Transcribed from a supplemental volume of Kansas: a cyclopedia of state history, embracing events, institutions, industries, counties, cities, towns, prominent persons, etc. ... / with a supplementary volume devoted to selected personal history and reminiscence. Standard Pub. Co. Chicago : 1912. 3 v. in 4. : front., ill., ports.; 28 cm. Vols. I-II edited by Frank W. Blackmar. Transcribed October 2002 by Carolyn Ward. This volume is identified at the Kansas State Historical Society as microfilm LM196. It is a single volume 3.


Charles Edwin Hall is a man who has worked his way upward to a position among the substantial men of the community in which he lives. He has, by industry and perseverance, won the support and confidence of many men, who honor him for his high standard and progressive ideas. Mr. Hall was born in Rosendale township, Foun du Lac county, Wisconsin, February 26, 1852, the son of Dr. Storrs and Elizabeth Scribner Hall. Dr. Hall was born in Washington county, New York, and received his early education in New England. Subsequently he graduated from the literary department of Rutland College, Vermont, before taking up the study of medicine at Yale University. After completing his professional course the doctor located in Wisconsin, where he became a popular and well known physician and prominent citizen. He died in 1905, at the age of ninety-one years. Four sons survive him: Sidney S., a physician of Ripon, Wis., who graduated from the medical department of Harvard University and served as assistant surgeon in the United States Navy during the Civil war; William S., of Denver, Col., who has large dairy interests; Ira S., of Minneapolis, Minn., and Charles Edwin, who was reared in Wisconsin. He received the educational advantages afforded by the excellent public schools of Wisconsin and completed a two-year course at Ripon College, Ripon, Wis., but was compelled to leave college because of ill health and take up out-door life. He devoted the years from 1869 to 1877 to regaining his health and the latter year came to Kansas, locating at Russell for the purpose of engaging in the banking business, but his health again failing, he returned home. The lure of the West held with Mr. Hall, who had great faith in Kansas, and in 1885 he returned to establish a drug business, which he conducted until 1889. He then became register of deeds of Russell county, having been elected to that office on the Republican ticket the year previous. He was reëlected in 1891 and again in 1893 and 1895. During the four terms Mr. Hall was in office he made a fine record, gaining the confidence of the voters by his honesty and ability, becoming one of the most popular men in the county offices. During President McKinley's administration, in 1898, he was appointed postmaster of Russell, serving four years. In 1890 Mr. Hall purchased the abstract books of the county and upon retiring as postmaster he added to this business by handling real estate and insurance. At the same time he handled a growing mortgage and loan and abstract office, becoming the leading man in this line west of Ellsworth. Mr. Hall has always taken a keen interest in public affairs and has been liberal in the expenditure of his time and energy for the public. He is chairman of the Russell County Republican Central Committee; has been a delegate a number of times to the Republican State conventions and to the National convention in 1904. He is secretary of the Russell Commercial Club. For some years he has been a director of the Russell State Bank and is a large owner of both business and residence property. Progress has been Mr. Hall's watchword and he has consistently urged and stood for civic improvements. He is popular as a friend and highly respected as a business man by his many friends and acquaintances. Fraternally he is a member of St. Aldemar Commandery, Knights Templar, of Ellsworth, of Isis Temple Shrine, of Salina, and of the Modern Woodmen of America. On December 23, 1874, Mr. Hall married Emma M., the daughter of Henry I. Ackerman, a merchant of Fond du Lac, Wis., and a sister of Theodore Ackerman, one of the founders of Russell. Two children were born to Mr. and Mrs. Hall—Winifred R. who owns the American College of Dressmaking at Russell, and Henry Storrs, who died in 1892, aged twenty-two. He was educated at Washburn College and was studying medicine at Ripon, Wis., at the time of his death. Mrs. Hall is a prominent church worker at Russell, takes a leading part socially and is helping build up the public library in connection with other civic improvements.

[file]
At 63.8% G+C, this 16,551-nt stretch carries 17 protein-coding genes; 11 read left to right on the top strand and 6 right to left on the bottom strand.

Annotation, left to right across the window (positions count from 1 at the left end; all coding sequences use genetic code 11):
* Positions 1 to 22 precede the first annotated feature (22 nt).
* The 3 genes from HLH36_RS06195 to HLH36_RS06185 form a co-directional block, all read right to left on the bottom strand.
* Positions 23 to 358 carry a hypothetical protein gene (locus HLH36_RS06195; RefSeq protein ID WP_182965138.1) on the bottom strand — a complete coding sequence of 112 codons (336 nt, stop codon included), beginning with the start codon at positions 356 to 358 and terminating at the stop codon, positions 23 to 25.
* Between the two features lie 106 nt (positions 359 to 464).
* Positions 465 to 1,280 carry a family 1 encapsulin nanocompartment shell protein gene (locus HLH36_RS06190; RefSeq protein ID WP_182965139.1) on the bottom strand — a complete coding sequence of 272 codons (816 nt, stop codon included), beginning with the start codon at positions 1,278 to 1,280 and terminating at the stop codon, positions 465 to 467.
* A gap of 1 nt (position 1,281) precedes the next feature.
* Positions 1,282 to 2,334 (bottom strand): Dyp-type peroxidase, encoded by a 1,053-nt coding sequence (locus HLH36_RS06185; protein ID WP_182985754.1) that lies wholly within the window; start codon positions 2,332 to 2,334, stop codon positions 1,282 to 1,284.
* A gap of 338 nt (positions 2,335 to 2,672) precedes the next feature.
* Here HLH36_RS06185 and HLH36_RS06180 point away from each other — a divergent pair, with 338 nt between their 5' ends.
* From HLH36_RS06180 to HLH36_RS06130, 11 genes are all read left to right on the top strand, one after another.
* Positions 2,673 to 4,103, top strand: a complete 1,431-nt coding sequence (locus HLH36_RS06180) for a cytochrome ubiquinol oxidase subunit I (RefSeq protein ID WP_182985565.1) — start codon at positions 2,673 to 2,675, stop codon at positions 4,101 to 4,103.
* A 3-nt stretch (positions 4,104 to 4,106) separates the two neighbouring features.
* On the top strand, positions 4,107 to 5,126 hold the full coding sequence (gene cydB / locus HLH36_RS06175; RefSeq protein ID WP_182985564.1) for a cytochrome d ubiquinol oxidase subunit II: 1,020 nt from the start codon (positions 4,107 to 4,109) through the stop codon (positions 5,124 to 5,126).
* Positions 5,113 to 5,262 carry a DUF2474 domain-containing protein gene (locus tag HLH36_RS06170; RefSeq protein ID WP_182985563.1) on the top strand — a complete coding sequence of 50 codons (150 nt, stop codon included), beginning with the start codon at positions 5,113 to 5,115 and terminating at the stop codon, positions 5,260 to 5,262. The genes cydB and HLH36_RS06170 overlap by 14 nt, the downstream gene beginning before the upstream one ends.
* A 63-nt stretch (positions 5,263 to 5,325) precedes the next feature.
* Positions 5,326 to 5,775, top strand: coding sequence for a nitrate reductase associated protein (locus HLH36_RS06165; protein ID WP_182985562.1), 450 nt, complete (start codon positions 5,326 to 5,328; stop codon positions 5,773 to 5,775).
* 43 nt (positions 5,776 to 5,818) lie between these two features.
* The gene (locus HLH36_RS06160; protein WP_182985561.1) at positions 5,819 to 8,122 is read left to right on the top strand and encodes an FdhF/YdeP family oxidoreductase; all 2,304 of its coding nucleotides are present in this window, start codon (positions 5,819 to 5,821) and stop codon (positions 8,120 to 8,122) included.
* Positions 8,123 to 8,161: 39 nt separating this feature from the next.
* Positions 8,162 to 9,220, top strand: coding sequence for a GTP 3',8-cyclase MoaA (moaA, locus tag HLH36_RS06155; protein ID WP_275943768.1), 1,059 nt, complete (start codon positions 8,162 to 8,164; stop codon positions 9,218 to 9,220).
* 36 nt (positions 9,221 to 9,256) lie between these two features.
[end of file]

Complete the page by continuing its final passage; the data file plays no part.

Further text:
Pages 102-104 from a supplemental volume of Kansas: a cyclopedia of state history, embracing events, institutions, industries, counties, cities, towns, prominent persons, etc. ... / with a supplementary volume devoted to selected personal history and reminiscence. Standard Pub. Co. Chicago : 1912. 3 v. in 4. : front., ill., ports.; 28 cm. Vols. I-II edited by Frank W. Blackmar. Transcribed October 2002 by Carolyn Ward. This volume is identified at the Kansas State Historical Society as microfilm LM196. It is a single volume 3.

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VOLUME I

TITLE PAGE / LIST OF ILLUSTRATIONS
INTRODUCTION

A | B | C | D | E | F | G | H | I

VOLUME II

TITLE PAGE / LIST OF ILLUSTRATIONS

J | K | L | Mc | M | N | O | P | Q | R | S | T | U | V | W | X | Y | Z

VOLUME III

BIOGRAPHICAL INDEXES

A | B | C | D | E | F | G | H | I | J | K | L | M | N | O | P | Q | R | S | T | U | V | W | Y | Z


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